Meet an inspirational spider who learned to stand on its own eight legs.
An itsy, bitsy spider is teaching children a big lesson: Always strive to reach your full potential.
That message is delivered in Jacqueline Khoenle’s book, “Salaperantha: The Eight-Legged Wonder.’’
The first-time author from Eustis says one of nature’s most-feared creatures can inspire us rather than make our skin crawl.
“The web is a spider’s home, it’s livelihood, and its sole purpose,” she says. “Even when a web is knocked down, spiders rebuild it instead of giving up on life. I want children to know they should never give up on themselves.”
The 32-page children’s book weaves a motivating tale about Salaperantha, a cross-eyed spider who wears bright tennis shoes and a fur bomber hat. For years, the spider lives a mundane life inside a barn spinning webs. Feeling worthless for not contributing as much as the other farm animals, she leaves the farm and settles into an old mill in hopes of finding purpose in life.
One night, Salaperantha ventures into a field when a severe storm hits. She uses her web-making skills to build a bridge over a flooding river, rescuing a mouse and her six babies.
“Salaperantha remembered what her talent is and by doing so saved lives,” Jacqueline says. “I hope this teaches children to discover what they do best and use their talents to the fullest.”
Jacqueline had no trouble finding inspiration to write the book. Her mother, Martha Khoenle, created the fictional character in the 1960s for bedtime stories. Since then, Salaperantha has enjoyed a special place in the hearts of the Khoenle family.
“I would tell the story of Salaperantha to my young children, and that was fun for me because I wasn’t limited on what the character did or said,” says Martha, a self-taught artist. “She was my invention. My goal was to tell them a different kind of story that had a lesson behind it.”
Jacqueline decided to revive the character several years ago.
“Mom always talked about Salaperantha over the years and even made a sketch depicting what she looked like,” Jacqueline says. “However, she never really finished Salaperantha’s story. I figured I’d do that for her by writing a book and giving it to my mom on her 83rd birthday.”
For Jacqueline, being laid off from her job in 2020 was a blessing in disguise. That gave her ample time to write the book. Through the process, she discovered the path to becoming a published author is not without obstacles. In fact, she experienced the same frustrations of her main character.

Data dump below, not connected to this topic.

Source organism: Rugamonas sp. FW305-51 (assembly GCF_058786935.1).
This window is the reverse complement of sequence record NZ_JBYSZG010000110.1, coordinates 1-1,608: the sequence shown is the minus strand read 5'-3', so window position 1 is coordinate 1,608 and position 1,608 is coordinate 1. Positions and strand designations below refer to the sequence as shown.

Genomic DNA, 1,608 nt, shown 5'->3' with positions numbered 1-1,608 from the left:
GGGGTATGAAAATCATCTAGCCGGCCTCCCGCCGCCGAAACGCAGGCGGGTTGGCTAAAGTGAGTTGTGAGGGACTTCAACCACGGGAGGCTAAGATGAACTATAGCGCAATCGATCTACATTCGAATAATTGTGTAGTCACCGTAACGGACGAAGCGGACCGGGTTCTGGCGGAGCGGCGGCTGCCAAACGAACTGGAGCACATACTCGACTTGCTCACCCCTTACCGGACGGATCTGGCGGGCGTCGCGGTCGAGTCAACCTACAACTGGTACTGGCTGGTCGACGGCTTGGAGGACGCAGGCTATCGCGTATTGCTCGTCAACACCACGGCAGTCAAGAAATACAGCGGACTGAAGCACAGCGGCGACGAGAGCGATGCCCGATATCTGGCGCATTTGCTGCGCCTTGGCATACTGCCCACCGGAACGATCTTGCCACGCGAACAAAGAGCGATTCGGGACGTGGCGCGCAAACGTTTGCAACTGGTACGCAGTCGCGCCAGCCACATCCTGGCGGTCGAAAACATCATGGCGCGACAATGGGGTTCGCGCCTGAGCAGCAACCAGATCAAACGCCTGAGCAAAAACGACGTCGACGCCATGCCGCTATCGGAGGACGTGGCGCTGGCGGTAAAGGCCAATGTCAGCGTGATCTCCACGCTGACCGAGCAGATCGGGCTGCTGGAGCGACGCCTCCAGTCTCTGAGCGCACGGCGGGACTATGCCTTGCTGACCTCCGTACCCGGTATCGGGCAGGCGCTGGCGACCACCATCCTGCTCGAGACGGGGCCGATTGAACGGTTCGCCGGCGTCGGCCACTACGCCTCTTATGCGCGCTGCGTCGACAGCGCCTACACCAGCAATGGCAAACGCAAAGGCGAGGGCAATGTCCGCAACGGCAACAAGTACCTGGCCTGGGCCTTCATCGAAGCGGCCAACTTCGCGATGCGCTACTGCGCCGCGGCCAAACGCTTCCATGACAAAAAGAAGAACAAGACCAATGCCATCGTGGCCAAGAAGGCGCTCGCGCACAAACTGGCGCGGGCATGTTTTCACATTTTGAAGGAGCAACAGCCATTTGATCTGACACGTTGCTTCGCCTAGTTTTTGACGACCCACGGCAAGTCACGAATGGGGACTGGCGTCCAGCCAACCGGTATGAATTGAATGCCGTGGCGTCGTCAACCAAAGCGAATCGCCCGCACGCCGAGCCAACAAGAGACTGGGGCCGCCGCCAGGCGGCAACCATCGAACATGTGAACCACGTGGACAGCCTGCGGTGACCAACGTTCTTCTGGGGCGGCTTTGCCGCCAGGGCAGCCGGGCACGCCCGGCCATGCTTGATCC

“It’s funny, but my venture into being an author paralleled Salaperantha’s story,” she says. “I was trying to find myself and figuring out what path I needed to take. I enjoyed writing the story and the creative aspect, but the business side was really challenging. The biggest lesson I learned is that you have to find a good mentor.”
She found that mentor in Andrea Aliani, a book illustrator and graphic designer from Spain.
“The first time I talked to her I knew she was the one who I wanted to illustrate my book,” Jacqueline says. “She knew a lot about the industry and helped guide me through the process. She was a blessing to me because there’s so much to learn.”
Jacqueline self-published the book in 2020.
“My initial intention was to only give the book to my mom,” she says. “However, when I got that first hardcover book in my hand and saw how beautiful it is, I knew I had to give the book to the world.”
As a result, she signed a contract with San Diego-based Puppy Dogs and Ice Cream Publishing in February 2021. Today, the book can be purchased on websites such as Amazon.com and barnesandnoble.com.
For Martha, there’s a sense of pride knowing the character she created years ago is having a far-reaching impact today.
“Children have lots of pressure to succeed these days in academics and sports,” Martha says. “The moral of this book is to help kids appreciate who they are. This is the best birthday present I ever received. I was blown away.”
Readers haven’t heard the last of Salaperantha. Jacqueline is in the process of finishing a second book, and ideas for future books are already floating in her head.
“I have big plans for Salaperantha,” she says. “She’s going to keep spinning her webs and so am I. In future books, Salaperantha may experience grief and heartache or may find love and have children. Everyone will have to wait and see.”